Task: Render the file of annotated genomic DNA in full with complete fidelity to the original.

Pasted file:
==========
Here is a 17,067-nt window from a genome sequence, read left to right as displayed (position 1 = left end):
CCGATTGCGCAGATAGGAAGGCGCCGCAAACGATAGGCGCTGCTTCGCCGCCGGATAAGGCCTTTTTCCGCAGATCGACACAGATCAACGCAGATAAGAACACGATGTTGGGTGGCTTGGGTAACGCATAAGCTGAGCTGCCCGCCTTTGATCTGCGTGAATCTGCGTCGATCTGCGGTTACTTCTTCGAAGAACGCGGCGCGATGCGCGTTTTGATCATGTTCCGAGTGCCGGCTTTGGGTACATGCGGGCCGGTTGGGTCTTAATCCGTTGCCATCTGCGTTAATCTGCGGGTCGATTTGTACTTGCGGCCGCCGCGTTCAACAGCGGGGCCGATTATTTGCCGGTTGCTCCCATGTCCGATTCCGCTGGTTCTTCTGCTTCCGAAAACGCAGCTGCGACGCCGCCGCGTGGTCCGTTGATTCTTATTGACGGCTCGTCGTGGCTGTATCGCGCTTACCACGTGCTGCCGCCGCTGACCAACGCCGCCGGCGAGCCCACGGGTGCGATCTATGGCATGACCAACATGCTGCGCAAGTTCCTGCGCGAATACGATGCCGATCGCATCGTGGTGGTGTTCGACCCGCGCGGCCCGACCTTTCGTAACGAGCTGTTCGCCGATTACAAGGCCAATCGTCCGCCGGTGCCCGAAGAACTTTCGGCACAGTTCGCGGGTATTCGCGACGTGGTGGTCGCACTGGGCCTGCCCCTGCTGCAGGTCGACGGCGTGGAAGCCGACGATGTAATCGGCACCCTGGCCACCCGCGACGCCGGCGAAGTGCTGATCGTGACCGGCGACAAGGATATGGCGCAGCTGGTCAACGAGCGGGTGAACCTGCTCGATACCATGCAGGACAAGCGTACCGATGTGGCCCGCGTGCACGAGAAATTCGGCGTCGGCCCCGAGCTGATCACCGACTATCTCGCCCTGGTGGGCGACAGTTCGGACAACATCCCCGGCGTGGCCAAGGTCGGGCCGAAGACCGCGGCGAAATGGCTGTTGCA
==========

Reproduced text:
Here is a 17,067-nt window from a genome sequence, read left to right as displayed (position 1 = left end):
CCGATTGCGCAGATAGGAAGGCGCCGCAAACGATAGGCGCTGCTTCGCCGCCGGATAAGGCCTTTTTCCGCAGATCGACACAGATCAACGCAGATAAGAACACGATGTTGGGTGGCTTGGGTAACGCATAAGCTGAGCTGCCCGCCTTTGATCTGCGTGAATCTGCGTCGATCTGCGGTTACTTCTTCGAAGAACGCGGCGCGATGCGCGTTTTGATCATGTTCCGAGTGCCGGCTTTGGGTACATGCGGGCCGGTTGGGTCTTAATCCGTTGCCATCTGCGTTAATCTGCGGGTCGATTTGTACTTGCGGCCGCCGCGTTCAACAGCGGGGCCGATTATTTGCCGGTTGCTCCCATGTCCGATTCCGCTGGTTCTTCTGCTTCCGAAAACGCAGCTGCGACGCCGCCGCGTGGTCCGTTGATTCTTATTGACGGCTCGTCGTGGCTGTATCGCGCTTACCACGTGCTGCCGCCGCTGACCAACGCCGCCGGCGAGCCCACGGGTGCGATCTATGGCATGACCAACATGCTGCGCAAGTTCCTGCGCGAATACGATGCCGATCGCATCGTGGTGGTGTTCGACCCGCGCGGCCCGACCTTTCGTAACGAGCTGTTCGCCGATTACAAGGCCAATCGTCCGCCGGTGCCCGAAGAACTTTCGGCACAGTTCGCGGGTATTCGCGACGTGGTGGTCGCACTGGGCCTGCCCCTGCTGCAGGTCGACGGCGTGGAAGCCGACGATGTAATCGGCACCCTGGCCACCCGCGACGCCGGCGAAGTGCTGATCGTGACCGGCGACAAGGATATGGCGCAGCTGGTCAACGAGCGGGTGAACCTGCTCGATACCATGCAGGACAAGCGTACCGATGTGGCCCGCGTGCACGAGAAATTCGGCGTCGGCCCCGAGCTGATCACCGACTATCTCGCCCTGGTGGGCGACAGTTCGGACAACATCCCCGGCGTGGCCAAGGTCGGGCCGAAGACCGCGGCGAAATGGCTGTTGCA